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GXT's MVC Framework

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For the past couple of months, I've been developing a GWT application using a mix of plain ol' GWT and GXT widgets. When I first started developing it, I didn't know how to best organize my code and separate the logic. The solution I came up with was to adopt some sort of MVC framework. Since I was already using GXT, I opted for GXT's lightweight MVC implementation.

As mentioned in Testing GWT Applications, GXT's MVC doesn't have much documentation. The best reference documentation seems to be Christian's Getting started with Ext-GWT: The Mail reference application.

Page Transitioning with Dispatcher
After working with GXT MVC for a couple months, I'm still not sure I fully understand how navigation and event dispatching works. The biggest point of confusion for me is how to best use GXT's Dispatcher class.

The problem with Dispatcher is it has a two methods that seem to do the same thing.

  • forwardEvent (4 variations)
  • dispatch (3 variations)

In addition to these methods in Dispatcher, there's two fireEvent methods in GXT's View class. According to my calculations, that means there's 9 different options for transitioning from one view to the next. Which one is best to use?

From what I've learned, I think it's best to use fireEvent in Views and forwardEvent in Controllers and other widgets. IMO, dispatcher should never be used except in your HistoryListener's implementation onHistoryChanged method. The important thing to realize about this method is it should only work if the View's Controller is registered for the event.

  protected void fireEvent(AppEvent event) {
    Controller c = controller;
    while (c != null) {
      if (c.canHandle(event)) {
      c = c.parent;

However, fireEvent seems to work even when the View's Controller isn't registered for that event. This is because onHistoryChanged gets called in the EntryPoint. For experienced GXT MVC users, does this navigation handling mesh with your findings?

The most important thing for navigation to work successfully is enabling History support. The next section talks about how to do this effectively.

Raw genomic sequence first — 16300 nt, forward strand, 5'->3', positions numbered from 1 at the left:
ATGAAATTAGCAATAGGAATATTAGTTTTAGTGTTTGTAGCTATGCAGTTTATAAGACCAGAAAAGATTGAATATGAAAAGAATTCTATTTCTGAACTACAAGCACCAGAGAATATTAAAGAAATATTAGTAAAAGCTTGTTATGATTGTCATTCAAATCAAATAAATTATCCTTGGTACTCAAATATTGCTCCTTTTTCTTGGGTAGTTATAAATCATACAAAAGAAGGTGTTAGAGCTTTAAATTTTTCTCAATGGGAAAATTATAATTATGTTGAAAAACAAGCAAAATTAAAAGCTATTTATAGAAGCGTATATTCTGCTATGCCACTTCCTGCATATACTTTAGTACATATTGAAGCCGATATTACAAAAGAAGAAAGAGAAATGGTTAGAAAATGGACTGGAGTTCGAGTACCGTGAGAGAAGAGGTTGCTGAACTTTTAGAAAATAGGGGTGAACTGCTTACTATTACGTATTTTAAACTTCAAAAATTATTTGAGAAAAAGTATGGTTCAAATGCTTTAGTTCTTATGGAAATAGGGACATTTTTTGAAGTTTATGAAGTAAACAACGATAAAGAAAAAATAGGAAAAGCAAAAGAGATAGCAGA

Enabling History Support
To help explain things better, I created a simple GWT MVC Example application and used Maven to create an archetype with it. You can create a project from the archetype using the following command:

mvn archetype:create -DarchetypeGroupId=org.appfuse.archetypes \
-DarchetypeArtifactId=gwt-mvc -DarchetypeVersion=1.0-SNAPSHOT \
-DgroupId=com.mycompany.app -DartifactId=myproject \

To enable history support in this application, I implemented HistoryListener in my EntryPoint (Application.java) and added the following logic to initialize:

// If the application starts with no history token, redirect to 'home' state
String initToken = History.getToken();
if (initToken.length() == 0) {

// Add history listener

// Now that we've setup our listener, fire the initial history state.

In this example, HistoryTokens is a class that contains all the URLs of the "views" in the application.

public class HistoryTokens {
    public static final String HOME = "home";
    public static final String CALENDAR = "calendar";
    public static final String NOTES = "notes";
    public static final String SEARCH = "search";

In order to make URLs like http://localhost:8080/#calendar go to the calendar view, the following logic exists in the onHistoryChanged method.

        Dispatcher dispatcher = Dispatcher.get();

        if (historyToken != null) {
            if (historyToken.equals(HistoryTokens.HOME)) {
            } else if (historyToken.equals(HistoryTokens.CALENDAR)) {
            } else if (historyToken.equals(HistoryTokens.NOTES)) {
            } else if (historyToken.equals(HistoryTokens.SEARCH)) {
            } else {
                GWT.log("HistoryToken '" + historyToken + "' not found!", null);

Controllers are registered in the EntryPoint as follows:

        final Dispatcher dispatcher = Dispatcher.get();
        dispatcher.addController(new CalendarController());
        dispatcher.addController(new HomeController());
        dispatcher.addController(new NotesController());
        dispatcher.addController(new SearchController());

Controllers respond to events they're registered for. This is done in their constructor:

    public CalendarController() {

In order for navigation to work, you have to create links with history tokens1. For example, here's a link from the HomeView class:

	Hyperlink notesLink = new Hyperlink("Notes", HistoryTokens.NOTES);
	notesLink.addClickListener(new ClickListener() {
	    public void onClick(Widget widget) {

You'll notice in this example, I'm using Dispatcher's fireEvent method. If I wanted to pass some data with your event, you'll need to use forwardEvent. Here's an example from CalendarView:

    Button submit = new Button("Submit");

    submit.addSelectionListener(new SelectionListener<ButtonEvent>() {
        public void componentSelected(ButtonEvent ce) {
            AppEvent<Date> event = 
                new AppEvent<Date>(AppEvents.GoHome, date.getValue(), HistoryTokens.HOME);

In this example, you could also use Dispatcher.dispatcher(), but I believe this will cause the transition to happen twice because the onHistoryChanged method gets called too. This doesn't matter for the most part, except when you start to use DispatcherListeners.

Hopefully this article has helped you understand how GXT's MVC framework works. I'm interested in learning how other GWT MVC frameworks work. If you've used one, I'd love to hear about your experience.

1. If you use the default constructor on Hyperlink and use setText(), make sure to call setTargetHistoryToken() too. If you don't, a blank history token will be used and # causes the browser to scroll to the top before a page transition happens.

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